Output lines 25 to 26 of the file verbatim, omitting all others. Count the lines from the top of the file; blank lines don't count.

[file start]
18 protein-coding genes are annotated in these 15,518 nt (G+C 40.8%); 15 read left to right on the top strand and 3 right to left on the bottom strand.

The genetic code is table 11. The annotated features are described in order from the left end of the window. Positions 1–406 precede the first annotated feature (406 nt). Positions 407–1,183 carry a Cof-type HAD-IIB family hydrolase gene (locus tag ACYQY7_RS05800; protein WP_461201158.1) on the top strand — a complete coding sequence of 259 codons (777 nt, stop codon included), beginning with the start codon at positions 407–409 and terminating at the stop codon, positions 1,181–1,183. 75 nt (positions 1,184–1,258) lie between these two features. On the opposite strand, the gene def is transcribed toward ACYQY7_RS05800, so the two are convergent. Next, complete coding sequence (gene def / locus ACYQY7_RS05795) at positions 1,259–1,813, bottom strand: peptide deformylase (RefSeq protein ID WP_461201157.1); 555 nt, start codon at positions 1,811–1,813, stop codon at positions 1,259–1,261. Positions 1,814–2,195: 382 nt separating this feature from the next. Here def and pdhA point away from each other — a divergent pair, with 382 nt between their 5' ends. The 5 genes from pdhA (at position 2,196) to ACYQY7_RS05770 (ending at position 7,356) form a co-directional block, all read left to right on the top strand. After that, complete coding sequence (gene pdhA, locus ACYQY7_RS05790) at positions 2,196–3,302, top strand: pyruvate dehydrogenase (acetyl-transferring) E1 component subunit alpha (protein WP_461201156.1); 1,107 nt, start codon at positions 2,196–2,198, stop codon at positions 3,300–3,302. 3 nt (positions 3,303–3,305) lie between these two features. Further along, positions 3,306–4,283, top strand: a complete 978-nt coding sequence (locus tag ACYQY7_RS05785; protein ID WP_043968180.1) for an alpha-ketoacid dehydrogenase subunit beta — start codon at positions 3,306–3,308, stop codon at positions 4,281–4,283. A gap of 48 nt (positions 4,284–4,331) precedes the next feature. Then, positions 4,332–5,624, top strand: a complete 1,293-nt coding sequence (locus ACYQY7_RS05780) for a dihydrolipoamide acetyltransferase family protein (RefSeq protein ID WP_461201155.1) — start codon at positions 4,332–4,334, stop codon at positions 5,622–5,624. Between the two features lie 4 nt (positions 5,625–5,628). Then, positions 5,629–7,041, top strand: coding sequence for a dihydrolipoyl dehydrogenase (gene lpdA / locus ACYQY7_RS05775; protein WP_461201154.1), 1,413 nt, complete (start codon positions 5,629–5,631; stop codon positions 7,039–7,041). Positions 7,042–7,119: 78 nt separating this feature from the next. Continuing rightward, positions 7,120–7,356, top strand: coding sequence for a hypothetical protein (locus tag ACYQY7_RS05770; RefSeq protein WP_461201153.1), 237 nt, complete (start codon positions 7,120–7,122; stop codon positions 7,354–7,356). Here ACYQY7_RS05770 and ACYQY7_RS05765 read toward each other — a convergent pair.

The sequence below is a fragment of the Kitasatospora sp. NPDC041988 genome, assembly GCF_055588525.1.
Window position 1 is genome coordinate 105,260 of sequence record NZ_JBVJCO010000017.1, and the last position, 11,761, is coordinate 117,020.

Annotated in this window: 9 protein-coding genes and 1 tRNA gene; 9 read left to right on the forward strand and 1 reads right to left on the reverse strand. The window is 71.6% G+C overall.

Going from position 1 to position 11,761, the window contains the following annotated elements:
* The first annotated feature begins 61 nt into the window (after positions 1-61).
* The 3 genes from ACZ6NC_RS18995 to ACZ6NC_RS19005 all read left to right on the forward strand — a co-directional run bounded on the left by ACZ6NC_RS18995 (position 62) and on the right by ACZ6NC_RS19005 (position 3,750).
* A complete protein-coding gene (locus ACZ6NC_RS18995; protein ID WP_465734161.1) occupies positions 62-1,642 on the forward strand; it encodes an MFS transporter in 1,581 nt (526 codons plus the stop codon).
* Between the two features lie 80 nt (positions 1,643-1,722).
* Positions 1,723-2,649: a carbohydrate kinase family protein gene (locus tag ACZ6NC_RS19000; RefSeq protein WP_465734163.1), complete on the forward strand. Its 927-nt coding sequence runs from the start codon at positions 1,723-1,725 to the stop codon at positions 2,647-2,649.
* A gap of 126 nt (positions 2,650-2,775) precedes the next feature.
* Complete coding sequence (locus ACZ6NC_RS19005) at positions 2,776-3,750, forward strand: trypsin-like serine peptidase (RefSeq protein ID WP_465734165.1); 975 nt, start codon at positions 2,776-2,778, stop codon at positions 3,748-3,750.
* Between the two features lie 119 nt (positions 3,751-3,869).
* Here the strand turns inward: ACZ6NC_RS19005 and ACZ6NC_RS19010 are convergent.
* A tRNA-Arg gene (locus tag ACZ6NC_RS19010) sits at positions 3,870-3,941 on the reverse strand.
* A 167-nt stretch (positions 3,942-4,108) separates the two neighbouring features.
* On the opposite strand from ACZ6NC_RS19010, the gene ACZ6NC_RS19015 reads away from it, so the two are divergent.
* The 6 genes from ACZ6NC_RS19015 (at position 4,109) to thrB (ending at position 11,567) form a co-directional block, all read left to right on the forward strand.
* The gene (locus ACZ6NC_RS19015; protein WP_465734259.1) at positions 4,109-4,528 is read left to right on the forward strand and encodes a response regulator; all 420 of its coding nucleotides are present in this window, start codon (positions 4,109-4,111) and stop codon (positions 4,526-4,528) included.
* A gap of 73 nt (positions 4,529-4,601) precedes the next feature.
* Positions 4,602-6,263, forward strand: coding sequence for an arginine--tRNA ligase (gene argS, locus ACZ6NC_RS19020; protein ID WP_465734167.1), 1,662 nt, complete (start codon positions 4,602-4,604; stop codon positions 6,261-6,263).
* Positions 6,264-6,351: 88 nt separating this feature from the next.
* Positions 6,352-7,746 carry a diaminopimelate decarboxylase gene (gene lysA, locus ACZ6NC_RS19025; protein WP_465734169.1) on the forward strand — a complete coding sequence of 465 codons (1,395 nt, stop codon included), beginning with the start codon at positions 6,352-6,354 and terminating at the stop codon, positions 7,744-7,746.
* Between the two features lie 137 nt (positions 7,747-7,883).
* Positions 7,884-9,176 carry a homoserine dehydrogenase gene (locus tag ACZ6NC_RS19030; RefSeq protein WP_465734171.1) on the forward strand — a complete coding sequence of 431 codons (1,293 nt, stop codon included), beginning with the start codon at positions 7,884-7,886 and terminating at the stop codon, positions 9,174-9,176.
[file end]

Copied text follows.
* Between the two features lie 137 nt (positions 7,747-7,883).
* Positions 7,884-9,176 carry a homoserine dehydrogenase gene (locus tag ACZ6NC_RS19030; RefSeq protein WP_465734171.1) on the forward strand — a complete coding sequence of 431 codons (1,293 nt, stop codon included), beginning with the start codon at positions 7,884-7,886 and terminating at the stop codon, positions 9,174-9,176.